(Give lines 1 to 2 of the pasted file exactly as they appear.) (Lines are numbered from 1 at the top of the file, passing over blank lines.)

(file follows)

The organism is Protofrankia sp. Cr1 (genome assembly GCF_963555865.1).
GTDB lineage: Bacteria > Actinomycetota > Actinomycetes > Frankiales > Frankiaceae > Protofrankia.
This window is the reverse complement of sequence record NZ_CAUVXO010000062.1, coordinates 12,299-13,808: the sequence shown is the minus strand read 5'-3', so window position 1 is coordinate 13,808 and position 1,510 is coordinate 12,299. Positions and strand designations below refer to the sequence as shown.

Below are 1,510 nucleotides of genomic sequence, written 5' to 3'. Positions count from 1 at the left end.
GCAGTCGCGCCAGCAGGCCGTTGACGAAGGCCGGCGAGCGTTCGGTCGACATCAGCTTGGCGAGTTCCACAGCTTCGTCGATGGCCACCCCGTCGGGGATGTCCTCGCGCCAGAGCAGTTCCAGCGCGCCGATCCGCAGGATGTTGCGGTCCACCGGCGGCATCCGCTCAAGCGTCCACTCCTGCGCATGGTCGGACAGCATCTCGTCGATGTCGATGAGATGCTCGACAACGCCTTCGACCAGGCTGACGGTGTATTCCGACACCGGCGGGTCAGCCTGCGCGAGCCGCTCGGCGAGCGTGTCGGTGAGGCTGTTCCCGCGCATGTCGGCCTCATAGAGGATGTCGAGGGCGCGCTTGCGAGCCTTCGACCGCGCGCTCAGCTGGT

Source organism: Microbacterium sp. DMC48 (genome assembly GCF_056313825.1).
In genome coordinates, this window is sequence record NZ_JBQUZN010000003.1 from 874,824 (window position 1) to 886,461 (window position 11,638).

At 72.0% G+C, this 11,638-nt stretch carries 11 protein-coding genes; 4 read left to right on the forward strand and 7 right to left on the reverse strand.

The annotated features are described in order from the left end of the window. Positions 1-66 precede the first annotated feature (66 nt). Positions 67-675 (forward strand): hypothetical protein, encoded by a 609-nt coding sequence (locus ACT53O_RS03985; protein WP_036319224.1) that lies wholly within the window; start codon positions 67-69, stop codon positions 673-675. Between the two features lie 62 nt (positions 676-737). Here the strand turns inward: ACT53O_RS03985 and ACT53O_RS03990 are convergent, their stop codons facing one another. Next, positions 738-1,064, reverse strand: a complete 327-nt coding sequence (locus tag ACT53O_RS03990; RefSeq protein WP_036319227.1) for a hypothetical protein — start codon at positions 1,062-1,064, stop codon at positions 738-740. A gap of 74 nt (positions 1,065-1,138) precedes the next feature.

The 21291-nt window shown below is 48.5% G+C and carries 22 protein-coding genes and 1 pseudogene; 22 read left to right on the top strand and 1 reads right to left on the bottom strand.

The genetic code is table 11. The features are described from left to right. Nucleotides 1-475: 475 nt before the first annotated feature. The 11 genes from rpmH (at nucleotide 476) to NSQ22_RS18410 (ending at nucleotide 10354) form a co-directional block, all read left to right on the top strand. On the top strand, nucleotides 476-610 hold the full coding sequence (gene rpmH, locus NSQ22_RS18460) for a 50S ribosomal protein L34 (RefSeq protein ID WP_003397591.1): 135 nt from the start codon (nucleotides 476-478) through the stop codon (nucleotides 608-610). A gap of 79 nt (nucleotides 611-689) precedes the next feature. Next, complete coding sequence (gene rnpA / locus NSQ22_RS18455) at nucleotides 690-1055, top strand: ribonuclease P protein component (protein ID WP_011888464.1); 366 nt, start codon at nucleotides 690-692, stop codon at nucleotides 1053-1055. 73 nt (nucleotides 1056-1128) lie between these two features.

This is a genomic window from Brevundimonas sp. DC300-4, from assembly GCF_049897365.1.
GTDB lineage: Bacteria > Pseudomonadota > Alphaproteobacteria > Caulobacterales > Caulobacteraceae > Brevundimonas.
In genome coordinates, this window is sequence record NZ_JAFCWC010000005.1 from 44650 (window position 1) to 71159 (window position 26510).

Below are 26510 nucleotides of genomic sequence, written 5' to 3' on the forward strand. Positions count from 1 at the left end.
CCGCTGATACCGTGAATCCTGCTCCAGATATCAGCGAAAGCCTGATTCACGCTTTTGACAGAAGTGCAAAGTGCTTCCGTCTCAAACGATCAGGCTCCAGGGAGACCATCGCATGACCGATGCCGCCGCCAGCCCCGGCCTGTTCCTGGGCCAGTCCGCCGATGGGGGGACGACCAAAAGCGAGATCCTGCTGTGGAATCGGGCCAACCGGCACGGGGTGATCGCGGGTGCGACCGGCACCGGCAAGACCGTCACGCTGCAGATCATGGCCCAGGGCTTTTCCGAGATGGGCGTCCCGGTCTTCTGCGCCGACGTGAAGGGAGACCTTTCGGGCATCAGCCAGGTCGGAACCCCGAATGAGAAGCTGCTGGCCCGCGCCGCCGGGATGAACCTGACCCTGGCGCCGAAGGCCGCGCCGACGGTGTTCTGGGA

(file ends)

The organism is Protofrankia sp. Cr1 (genome assembly GCF_963555865.1).
GTDB lineage: Bacteria > Actinomycetota > Actinomycetes > Frankiales > Frankiaceae > Protofrankia.